Resisting in the New Year: News from Policy Matters
Posted January 06, 2018 in eNews
Goodbye 2017: Happy New Year from Policy Matters! Between policy fights, we made time to celebrate (see photo). We ended the year pushing back against the disastrous GOP tax bill. We didn’t prevail but we’re on the record showing how the plan will drain funding for Ohio schools and hurt families across the state. In 2018, join us in fighting back against proposals to cut vital programs that help Americans get ahead – like Medicaid, food aid, student loans, health care for kids and more.
Raise the wage: Ohio’s lowest-paid workers got a much-needed bump at the start of the year with the state minimum wage rising 15 cents from $8.15 per hour to $8.30. It’s an improvement, but still not nearly enough for workers to get by. Mike Shields says that if we really want to help workers, Ohio should raise the minimum wage to $15 an hour by 2025.
Rich company, hungry workers: Amazon has quickly grown to be one of Ohio’s largest employers. It has also become one of the largest employers of workers who need federal food aid to make ends meet. Zach Schiller wonders why a company that is doing so well and receives so much state and local aid gives workers so few hours or so little pay that they can’t afford food without other help.
A boost for transit: Ohio will receive $75 million from the massive settlement with carmaker Volkswagen for falsifying emissions tests. Transit agencies are in line to receive 20 percent – or $15 million. Katie Fallon writes that’s badly needed after losses in the 2018-2019 state budget and years of neglect.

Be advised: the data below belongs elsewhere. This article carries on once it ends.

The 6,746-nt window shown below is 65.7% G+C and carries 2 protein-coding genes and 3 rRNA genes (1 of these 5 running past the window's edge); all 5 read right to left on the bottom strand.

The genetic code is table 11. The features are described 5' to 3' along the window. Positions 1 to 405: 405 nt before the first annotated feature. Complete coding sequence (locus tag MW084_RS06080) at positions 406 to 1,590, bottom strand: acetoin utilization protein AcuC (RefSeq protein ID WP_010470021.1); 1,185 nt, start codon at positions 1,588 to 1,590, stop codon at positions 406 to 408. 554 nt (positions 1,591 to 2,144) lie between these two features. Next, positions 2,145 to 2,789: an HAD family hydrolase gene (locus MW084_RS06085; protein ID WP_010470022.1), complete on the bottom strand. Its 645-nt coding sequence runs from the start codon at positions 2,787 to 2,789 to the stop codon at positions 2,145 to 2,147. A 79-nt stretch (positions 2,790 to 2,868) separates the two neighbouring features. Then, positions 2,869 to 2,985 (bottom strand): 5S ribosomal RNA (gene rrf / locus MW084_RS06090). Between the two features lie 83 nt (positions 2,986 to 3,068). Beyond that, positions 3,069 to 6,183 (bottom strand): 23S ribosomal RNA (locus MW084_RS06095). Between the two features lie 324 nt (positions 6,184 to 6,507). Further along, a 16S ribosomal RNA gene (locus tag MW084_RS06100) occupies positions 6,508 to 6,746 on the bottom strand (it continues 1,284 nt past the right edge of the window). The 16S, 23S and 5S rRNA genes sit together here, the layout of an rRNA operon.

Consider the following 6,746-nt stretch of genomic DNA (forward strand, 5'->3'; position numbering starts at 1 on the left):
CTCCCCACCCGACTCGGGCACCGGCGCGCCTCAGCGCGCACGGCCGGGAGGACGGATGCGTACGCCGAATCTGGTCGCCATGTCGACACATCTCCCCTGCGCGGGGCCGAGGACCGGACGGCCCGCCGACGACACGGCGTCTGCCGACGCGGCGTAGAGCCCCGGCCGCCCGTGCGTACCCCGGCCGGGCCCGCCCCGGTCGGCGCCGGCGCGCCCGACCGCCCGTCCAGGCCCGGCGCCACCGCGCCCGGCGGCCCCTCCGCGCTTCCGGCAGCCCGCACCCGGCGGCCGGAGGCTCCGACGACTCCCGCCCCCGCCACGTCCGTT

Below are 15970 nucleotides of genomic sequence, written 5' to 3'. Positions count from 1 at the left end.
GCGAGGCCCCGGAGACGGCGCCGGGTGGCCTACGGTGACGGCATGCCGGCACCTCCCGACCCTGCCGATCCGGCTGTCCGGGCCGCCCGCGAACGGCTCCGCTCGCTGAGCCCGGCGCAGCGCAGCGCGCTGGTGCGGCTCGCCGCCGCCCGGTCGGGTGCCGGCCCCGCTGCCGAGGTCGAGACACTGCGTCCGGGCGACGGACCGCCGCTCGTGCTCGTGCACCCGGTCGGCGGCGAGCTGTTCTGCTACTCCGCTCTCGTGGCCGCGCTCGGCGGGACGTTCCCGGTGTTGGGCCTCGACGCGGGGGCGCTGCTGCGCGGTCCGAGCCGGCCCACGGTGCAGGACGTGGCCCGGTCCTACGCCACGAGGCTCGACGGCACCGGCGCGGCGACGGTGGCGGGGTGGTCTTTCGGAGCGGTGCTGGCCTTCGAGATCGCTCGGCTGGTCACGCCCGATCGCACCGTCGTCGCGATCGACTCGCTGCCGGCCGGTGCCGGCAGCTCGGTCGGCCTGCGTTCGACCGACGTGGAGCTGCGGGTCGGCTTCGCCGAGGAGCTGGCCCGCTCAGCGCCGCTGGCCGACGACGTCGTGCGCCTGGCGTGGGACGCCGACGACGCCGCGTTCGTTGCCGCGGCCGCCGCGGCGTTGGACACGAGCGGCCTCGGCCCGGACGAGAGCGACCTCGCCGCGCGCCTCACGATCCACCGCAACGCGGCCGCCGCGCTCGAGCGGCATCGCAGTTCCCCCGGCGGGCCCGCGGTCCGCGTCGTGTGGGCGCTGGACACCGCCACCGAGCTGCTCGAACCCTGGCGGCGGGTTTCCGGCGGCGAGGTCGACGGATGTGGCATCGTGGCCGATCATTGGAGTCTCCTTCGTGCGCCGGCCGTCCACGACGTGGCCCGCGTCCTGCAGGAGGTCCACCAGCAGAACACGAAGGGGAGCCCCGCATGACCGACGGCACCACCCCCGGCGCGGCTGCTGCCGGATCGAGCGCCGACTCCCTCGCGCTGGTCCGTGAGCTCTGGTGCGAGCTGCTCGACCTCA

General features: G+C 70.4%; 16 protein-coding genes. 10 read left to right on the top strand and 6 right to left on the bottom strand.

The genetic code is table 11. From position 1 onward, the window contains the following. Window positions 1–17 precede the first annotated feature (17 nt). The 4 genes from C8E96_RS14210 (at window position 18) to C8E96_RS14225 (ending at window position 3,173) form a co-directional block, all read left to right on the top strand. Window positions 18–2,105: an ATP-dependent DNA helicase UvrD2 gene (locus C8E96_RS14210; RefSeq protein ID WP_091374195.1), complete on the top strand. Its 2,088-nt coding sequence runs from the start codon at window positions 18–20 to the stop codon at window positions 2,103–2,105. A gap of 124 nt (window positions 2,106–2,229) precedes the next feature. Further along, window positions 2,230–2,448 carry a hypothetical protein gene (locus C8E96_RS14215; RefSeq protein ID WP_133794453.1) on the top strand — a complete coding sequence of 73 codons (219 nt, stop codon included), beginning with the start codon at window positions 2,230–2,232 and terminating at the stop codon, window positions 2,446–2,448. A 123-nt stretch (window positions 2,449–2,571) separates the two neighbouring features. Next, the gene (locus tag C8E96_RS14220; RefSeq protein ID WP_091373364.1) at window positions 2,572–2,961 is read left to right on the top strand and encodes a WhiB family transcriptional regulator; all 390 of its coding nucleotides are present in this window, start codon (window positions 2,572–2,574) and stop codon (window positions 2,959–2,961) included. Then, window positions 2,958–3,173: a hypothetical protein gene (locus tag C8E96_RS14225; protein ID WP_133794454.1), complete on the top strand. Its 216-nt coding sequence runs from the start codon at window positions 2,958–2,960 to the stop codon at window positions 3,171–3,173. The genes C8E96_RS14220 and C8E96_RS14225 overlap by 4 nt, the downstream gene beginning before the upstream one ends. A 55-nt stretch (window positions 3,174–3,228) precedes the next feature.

Stemming sprawl: Ohio policy favors development in exurban greenfields over reinvestment in aging cities. In a guest blog, Cleveland State University professor Tom Bier argues that this disparity is not only unconstitutional, it also weakens the entire state and pits communities against each other.
Dreaming big: Immigrants have made Ohio a stronger, more vibrant place, even if we have fewer newcomers than some other parts of the country. Time is running out for Congress to pass the Dream Act which would extend protections for undocumented immigrants brought to the United States as children. Daniel Ortiz shows what’s at stake if Congress fails to act.
Drowning in debt: Over a million Ohioans have student loan debt totaling more than $57 billion. What’s worse is they have to traverse the state’s predatory lending and repayment climate. Victoria Jackson documents the difficulties faced by Ohio student borrowers in dealing with unscrupulous debt collectors and loan servicers.
Job Opportunity: The United Church of Christ just posted an opening for its full-time Economic Justice Minister position. It is a Cleveland-based job with a national scope. Applicants do not have to be UCC members. Learn more.